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Feedback and complaints

Adult Social Care Services Statutory Complaints Procedure

Why is your feedback important?

We want to make sure that you are satisfied with our services. We need to know what we are doing well, what we can do better and what we are doing wrong. This is why we welcome all feedback about our services. We take all comments and complaints seriously to help us put things right for you.

Please let us know if:

  • We tell you we will do something but we do nothing
  • We take too long to do something we have promised to do
  • We tell you that we cannot help you, when you believe we should
  • You think a member of our staff is rude or treats you badly
  • You are dissatisfied with any other aspect of our service

What do I do if I am unhappy?

If you are unhappy with the service you have received from Adult Social Care Services, you are entitled to make a complaint or raise your concerns, knowing that it will not affect your current or future care, that you will be treated confidentially and sensitively, and that you will receive a response from us in a timely manner. Your feedback is welcomed and is used to help us improve our services.

We hope that most concerns can be settled easily and quickly by discussing the problem with the member of staff involved with your care. If you tell them what is worrying you, they will try to find a solution or advise you who the best person is to speak to. If you prefer, you can ask to speak to the manager for the service you are concerned about.

Alternatively, you can contact the Customer Relations Team with details of your concerns and we will ensure they are dealt with appropriately (please see the end of this page for ways to contact us).

I need help to progress my complaint – what do I do?

If you need help to progress your complaint, please contact the Customer Relations Team who will be able to discuss your requirements with you. We understand and respect that some people may need advice and support from an independent advocate to make their complaint, to pursue it, to understand the process and to cope with the outcome. We acknowledge that this is particularly important for people who are vulnerable, or find it difficult to make their views heard, or for complainants whose first language is not English and those with communication difficulties.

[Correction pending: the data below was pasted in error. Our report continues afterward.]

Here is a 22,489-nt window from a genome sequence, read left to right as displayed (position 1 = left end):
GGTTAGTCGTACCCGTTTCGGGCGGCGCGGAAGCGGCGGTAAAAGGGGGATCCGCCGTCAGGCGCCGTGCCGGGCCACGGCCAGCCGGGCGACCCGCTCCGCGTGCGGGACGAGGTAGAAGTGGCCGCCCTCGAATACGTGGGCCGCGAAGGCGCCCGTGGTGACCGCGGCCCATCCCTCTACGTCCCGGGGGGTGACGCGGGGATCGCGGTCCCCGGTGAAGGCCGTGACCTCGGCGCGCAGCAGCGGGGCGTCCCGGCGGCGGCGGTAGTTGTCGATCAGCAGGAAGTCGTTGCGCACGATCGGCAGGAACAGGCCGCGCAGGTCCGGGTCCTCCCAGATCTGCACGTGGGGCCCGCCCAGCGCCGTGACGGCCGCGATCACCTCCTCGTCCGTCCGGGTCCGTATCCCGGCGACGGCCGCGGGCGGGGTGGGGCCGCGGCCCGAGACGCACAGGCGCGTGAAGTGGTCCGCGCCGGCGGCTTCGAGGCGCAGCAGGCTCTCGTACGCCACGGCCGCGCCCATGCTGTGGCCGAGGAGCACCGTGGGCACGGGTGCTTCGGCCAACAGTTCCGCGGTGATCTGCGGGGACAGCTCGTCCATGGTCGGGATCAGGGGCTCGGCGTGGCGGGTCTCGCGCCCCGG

If you need help making a complaint or would like an advocate to support you please see our information about advocacy services in Devon. Alternatively, you can contact your local Age UK or Citizens Advice Bureau for help.

Advocacy services in Devon:
Age UK:
Citizens Advice:

If you need us to make a reasonable adjustment to progress your complaint please let us know and we will work with you, so that your complaint can be progressed.

What happens next?

If your concerns cannot be immediately resolved, we can register them within the complaints procedure.

When a complaint is received, we will acknowledge receipt within three working days.

We will undertake a risk assessment and make initial enquiries with the service you are complaining about before contacting you to discuss your complaint further, agree a way forward and the timescale for a response. These agreements will then be sent to you in the form of a Complaint Resolution Plan.

If you make your complaint by telephone to the Customer Relations Team, we will provide you with a written record of your complaint and give you the opportunity to amend it if required.

Usually, your complaint will be investigated and responded to by the manager of the service you are complaining about; however, there are times when this is inappropriate. If this is the case, then a member of the Customer Relations Team will discuss this with you and agree a more appropriate way forward; depending on the complexity of your complaint, this may include an independent investigation and a response from a more senior manager within Adult Social Care Services.